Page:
You can see, however, the man who says that everybody can be jumped upon by prejudice and can be -- be dragged to conclusions mechanically, thinks that this sentence is true, this one sentence. And with all this one statement, he is already in the realm of freedom. Because anybody who knows that this is so and can state this, you see, thinks that you should accept the statement not as a consequence of his ulcers or his glands, but as true, you see. If this one sentence is true, then there is truth. If there is truth, then there is something superior to your death. Because the truth must prevail, whether you have to die in the process or not.

What is truth, gentlemen? That which is valid whether I like it or not. Whether I benefit by it or not. Whether I profit or whether I am going to hang. The criterion, the ultimate criterion of truth is that a man represents this truth willy-nilly, even if he has to go to the cross. That's the only verification of a great truth, gentlemen, that a man is not fazed by his danger of death, as you all are. A man who is not willing to verify what he says by his death doesn't know what truth is. He may say, "I'd better not fight. I -- I'm not a truth-sayer. I'm not for this martyrdom." But then he should go out of the way and admit that there is truth. But he is only unable to represent it; he's impotent. Most people today are impotent to testify to the truth. That's true. But that has nothing to do with

the fact that all the -- even they still think that there should be mercy for them, and that the truth contains the sentence in which is said, "The untruthful may be tolerated until they become too dangerous."

We all live, gentlemen, by the truth, and not by self-interest, because not one of you has his life in his own hands. We are all tolerated, gentlemen.

The dividing line, gentlemen, in -- goes through you and me. And I -- today I offer you a very practical criterion of how to draw this line. It is of course not my own invention. But it has nearly been forgotten, especially in the last 200 years. It is today forgotten with one very cunning vocabulary, the identification of "mind" and "soul." Whenever today people use the two terms, "mind" and "soul," interchangeably, gentlemen, they deny that the mind is half-alive and half-dead. They think it is only a mechanism. And the -- most of you use "mind" and "soul" indiscriminately. Most of you would, of course, say that if you have to choose, you'd better use the word "mind." "Soul" may -- cannot be found. And on the other hand, you may use then the word "soul" sometimes as though it didn't matter much whether you said "mind" or "soul."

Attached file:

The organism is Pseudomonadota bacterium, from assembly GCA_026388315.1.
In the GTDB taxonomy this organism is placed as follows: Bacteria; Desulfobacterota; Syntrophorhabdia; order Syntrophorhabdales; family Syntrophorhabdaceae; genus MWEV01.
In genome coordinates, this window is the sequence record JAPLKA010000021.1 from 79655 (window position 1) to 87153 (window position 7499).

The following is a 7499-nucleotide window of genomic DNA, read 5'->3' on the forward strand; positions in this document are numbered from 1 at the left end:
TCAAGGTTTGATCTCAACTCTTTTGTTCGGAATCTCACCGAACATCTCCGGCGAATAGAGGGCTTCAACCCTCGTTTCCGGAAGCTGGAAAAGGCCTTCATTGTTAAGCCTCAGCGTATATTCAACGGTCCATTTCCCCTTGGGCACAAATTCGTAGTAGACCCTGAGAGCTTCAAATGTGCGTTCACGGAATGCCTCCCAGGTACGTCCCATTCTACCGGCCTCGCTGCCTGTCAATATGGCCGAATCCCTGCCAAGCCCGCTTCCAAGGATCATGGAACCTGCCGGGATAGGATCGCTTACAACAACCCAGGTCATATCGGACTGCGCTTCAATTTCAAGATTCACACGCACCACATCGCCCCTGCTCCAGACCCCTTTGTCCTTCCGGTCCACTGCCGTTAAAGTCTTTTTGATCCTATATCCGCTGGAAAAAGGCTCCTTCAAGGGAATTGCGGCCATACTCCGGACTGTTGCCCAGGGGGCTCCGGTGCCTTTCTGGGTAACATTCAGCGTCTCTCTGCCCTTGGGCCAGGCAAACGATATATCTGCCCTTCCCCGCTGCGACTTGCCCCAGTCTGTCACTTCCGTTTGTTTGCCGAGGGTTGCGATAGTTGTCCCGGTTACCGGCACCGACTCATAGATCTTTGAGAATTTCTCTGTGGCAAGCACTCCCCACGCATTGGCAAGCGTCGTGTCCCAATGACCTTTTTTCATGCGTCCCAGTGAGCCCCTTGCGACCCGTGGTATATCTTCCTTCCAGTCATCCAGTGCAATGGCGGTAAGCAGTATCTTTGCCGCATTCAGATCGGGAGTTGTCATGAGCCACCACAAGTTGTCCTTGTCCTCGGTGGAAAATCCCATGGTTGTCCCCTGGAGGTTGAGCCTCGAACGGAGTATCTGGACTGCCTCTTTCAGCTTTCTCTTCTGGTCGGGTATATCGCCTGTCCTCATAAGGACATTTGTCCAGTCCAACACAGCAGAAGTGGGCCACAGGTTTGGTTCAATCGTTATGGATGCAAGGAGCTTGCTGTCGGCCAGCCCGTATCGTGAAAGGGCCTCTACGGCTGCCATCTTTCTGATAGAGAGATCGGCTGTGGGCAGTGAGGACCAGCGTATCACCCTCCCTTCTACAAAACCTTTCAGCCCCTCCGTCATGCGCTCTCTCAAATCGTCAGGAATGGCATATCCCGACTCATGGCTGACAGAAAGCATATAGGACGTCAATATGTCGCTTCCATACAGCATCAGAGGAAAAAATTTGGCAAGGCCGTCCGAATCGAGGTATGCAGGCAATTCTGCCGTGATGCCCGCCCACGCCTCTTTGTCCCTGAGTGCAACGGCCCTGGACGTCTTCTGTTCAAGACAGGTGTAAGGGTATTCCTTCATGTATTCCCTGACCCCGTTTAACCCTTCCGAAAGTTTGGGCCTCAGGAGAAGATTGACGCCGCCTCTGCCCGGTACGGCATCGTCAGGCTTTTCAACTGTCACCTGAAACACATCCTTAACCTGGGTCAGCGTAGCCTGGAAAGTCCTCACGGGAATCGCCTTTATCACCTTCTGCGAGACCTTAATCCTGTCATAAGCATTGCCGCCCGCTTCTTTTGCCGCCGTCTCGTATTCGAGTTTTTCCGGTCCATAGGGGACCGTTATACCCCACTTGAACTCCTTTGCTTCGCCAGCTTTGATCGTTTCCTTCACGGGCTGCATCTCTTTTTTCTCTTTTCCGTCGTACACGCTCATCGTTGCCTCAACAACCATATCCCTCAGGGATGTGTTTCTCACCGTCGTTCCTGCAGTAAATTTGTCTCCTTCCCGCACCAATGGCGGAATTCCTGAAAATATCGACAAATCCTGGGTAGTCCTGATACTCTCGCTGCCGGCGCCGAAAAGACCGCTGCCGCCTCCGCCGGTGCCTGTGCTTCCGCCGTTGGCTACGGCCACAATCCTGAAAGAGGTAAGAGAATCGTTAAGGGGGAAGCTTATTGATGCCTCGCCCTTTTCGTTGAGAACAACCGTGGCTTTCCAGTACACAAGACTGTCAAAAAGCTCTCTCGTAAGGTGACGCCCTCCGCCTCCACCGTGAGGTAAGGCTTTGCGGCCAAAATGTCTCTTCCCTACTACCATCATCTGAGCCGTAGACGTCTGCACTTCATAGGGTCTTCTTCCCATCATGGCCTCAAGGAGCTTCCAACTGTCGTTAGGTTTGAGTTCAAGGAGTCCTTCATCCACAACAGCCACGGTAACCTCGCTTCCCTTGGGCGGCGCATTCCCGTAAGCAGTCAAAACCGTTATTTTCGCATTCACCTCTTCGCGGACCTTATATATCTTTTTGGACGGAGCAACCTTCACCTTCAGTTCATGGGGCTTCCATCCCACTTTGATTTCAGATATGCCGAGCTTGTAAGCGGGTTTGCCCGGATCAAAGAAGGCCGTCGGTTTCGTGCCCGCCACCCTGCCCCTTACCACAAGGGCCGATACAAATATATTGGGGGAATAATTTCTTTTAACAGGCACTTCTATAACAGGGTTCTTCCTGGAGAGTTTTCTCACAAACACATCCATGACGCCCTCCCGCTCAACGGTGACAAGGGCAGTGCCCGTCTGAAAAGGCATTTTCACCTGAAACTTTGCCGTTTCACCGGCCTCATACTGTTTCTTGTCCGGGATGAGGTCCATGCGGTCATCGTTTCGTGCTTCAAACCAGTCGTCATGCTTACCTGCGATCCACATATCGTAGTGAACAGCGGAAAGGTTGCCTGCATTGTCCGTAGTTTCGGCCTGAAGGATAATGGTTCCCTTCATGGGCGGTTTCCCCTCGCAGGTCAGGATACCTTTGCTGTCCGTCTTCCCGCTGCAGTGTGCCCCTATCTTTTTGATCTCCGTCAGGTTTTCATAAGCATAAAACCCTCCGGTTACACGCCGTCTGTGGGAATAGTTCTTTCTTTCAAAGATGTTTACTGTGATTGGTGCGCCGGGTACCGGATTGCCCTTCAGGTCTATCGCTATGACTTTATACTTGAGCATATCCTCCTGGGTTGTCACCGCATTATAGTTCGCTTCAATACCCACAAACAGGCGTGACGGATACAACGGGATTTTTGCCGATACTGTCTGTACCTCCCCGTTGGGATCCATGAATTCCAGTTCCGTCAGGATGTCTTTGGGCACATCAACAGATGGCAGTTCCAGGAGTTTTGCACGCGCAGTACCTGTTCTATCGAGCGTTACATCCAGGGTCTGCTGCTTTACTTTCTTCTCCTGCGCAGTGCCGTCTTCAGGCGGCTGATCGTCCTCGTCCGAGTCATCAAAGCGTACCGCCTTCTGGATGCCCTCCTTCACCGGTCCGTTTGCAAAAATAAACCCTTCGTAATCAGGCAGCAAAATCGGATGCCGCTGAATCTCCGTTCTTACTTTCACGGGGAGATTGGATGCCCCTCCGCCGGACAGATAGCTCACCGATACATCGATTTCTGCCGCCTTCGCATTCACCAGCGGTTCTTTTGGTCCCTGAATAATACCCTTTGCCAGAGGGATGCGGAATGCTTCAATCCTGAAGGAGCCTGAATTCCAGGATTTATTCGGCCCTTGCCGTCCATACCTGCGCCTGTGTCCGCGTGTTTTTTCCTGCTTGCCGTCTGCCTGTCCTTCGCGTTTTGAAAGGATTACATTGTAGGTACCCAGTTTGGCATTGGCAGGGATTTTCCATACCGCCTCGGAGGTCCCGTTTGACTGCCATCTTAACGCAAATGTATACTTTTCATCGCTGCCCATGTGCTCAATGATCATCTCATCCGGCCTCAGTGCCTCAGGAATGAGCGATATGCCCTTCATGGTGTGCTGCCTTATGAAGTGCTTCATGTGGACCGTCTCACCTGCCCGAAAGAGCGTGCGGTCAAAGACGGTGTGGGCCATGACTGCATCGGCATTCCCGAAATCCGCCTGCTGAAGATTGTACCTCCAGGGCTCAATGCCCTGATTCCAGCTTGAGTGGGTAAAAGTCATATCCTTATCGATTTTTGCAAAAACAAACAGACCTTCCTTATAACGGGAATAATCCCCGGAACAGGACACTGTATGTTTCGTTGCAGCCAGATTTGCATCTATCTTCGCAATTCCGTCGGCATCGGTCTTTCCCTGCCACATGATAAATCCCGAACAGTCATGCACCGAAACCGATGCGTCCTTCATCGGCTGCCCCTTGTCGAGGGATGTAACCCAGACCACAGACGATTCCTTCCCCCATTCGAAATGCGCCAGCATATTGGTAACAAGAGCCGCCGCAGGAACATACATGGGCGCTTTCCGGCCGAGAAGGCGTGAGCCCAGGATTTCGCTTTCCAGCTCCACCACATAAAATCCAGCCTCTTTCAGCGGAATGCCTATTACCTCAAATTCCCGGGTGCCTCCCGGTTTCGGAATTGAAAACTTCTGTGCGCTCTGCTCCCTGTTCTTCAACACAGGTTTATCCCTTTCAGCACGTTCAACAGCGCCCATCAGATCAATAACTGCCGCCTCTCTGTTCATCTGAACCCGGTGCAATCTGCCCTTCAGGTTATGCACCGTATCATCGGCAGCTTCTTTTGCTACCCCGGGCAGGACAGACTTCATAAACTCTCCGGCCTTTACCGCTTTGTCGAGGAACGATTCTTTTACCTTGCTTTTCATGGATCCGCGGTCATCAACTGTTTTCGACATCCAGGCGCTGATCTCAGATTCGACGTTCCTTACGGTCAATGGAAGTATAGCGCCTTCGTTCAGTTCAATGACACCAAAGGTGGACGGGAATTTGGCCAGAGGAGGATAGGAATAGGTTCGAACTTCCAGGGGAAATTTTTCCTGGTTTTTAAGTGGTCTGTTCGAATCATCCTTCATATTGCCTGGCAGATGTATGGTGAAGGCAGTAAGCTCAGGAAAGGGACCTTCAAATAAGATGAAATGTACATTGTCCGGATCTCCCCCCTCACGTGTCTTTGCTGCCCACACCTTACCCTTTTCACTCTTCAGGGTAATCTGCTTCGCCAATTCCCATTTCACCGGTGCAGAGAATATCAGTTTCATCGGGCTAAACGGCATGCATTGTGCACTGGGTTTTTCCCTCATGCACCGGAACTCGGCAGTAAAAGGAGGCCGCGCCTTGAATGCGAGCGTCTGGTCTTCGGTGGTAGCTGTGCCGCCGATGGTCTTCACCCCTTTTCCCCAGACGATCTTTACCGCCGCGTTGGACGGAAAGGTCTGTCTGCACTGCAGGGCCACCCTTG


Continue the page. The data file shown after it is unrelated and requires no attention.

It is very important that this battle was fought already 2,000 years ago. S- -- Paul was very much aware that the academic tradition insists of making the mind a part of nature. And then the soul disappears. Everything becomes mind. The soul is then nothing but muscles, or physiology, or reactions of nerves, or what-not. And the lack of distinction between psyche, gentlemen--the Greek word of "soul"--"mind," that's the Greek {nus}, and spirit is the quandary of the Greek -- of Greek philosophy. As far as logos was degraded to logic, the distinction between mind and soul was lost, and the spirit was extrapolated as something has to do with the city, before the individual came about, or with the gods which were just superti- -- -stitions, and became evil spirits or what-not.

In the Letter to the Corinthians, which I recommend to you as a part of philosophical reading, because Paul was versed in all the -- in all the disputations and arguments of the Greeks. And he has very scathing terms in va- -- his various letters for the emptiness of their psychology. The -- it's a -- they are philosophical letters, gentlemen. Just as much as what you like to forget, I mean, of course, and what you think, they have to be religious, which puts you to sleep.

The -- he says literally in the 15th chapter that--of the Letters to the Corinthians--oh, the first chapter, pardon me--that the -- the bastards, the secular mind, are {psychekoi}, are psychologists. They believe that there is nothing but the psyche with its mind, and that follows certain mechanic laws, certain pre- -- predictable reactions--all the things you have to -- are made to believe, too--and that the pneuma, the spirit, you see, is denied by them. And so he makes the